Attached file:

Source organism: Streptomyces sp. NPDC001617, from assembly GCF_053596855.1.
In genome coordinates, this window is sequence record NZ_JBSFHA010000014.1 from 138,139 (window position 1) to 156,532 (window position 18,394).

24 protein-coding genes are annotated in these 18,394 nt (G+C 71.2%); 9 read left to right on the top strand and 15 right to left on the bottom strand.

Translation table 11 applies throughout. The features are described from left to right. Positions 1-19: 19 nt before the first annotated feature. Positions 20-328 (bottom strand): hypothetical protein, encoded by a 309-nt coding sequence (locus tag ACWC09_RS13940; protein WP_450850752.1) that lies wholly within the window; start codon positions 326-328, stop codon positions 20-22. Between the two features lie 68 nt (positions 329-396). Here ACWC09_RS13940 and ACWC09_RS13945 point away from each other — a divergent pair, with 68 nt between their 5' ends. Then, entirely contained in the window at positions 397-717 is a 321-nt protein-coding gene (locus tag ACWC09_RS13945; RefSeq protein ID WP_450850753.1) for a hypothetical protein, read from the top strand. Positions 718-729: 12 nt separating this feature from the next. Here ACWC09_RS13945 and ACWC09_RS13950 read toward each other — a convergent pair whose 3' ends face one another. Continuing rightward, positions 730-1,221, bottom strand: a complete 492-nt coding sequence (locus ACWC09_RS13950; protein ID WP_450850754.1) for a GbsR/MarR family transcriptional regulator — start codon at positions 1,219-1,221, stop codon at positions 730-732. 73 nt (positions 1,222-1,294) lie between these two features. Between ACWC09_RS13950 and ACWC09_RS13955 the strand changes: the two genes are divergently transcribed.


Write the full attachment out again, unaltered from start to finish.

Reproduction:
Source organism: Streptomyces sp. NPDC001617, from assembly GCF_053596855.1.
In genome coordinates, this window is sequence record NZ_JBSFHA010000014.1 from 138,139 (window position 1) to 156,532 (window position 18,394).

24 protein-coding genes are annotated in these 18,394 nt (G+C 71.2%); 9 read left to right on the top strand and 15 right to left on the bottom strand.

Translation table 11 applies throughout. The features are described from left to right. Positions 1-19: 19 nt before the first annotated feature. Positions 20-328 (bottom strand): hypothetical protein, encoded by a 309-nt coding sequence (locus tag ACWC09_RS13940; protein WP_450850752.1) that lies wholly within the window; start codon positions 326-328, stop codon positions 20-22. Between the two features lie 68 nt (positions 329-396). Here ACWC09_RS13940 and ACWC09_RS13945 point away from each other — a divergent pair, with 68 nt between their 5' ends. Then, entirely contained in the window at positions 397-717 is a 321-nt protein-coding gene (locus tag ACWC09_RS13945; RefSeq protein ID WP_450850753.1) for a hypothetical protein, read from the top strand. Positions 718-729: 12 nt separating this feature from the next. Here ACWC09_RS13945 and ACWC09_RS13950 read toward each other — a convergent pair whose 3' ends face one another. Continuing rightward, positions 730-1,221, bottom strand: a complete 492-nt coding sequence (locus ACWC09_RS13950; protein ID WP_450850754.1) for a GbsR/MarR family transcriptional regulator — start codon at positions 1,219-1,221, stop codon at positions 730-732. 73 nt (positions 1,222-1,294) lie between these two features. Between ACWC09_RS13950 and ACWC09_RS13955 the strand changes: the two genes are divergently transcribed.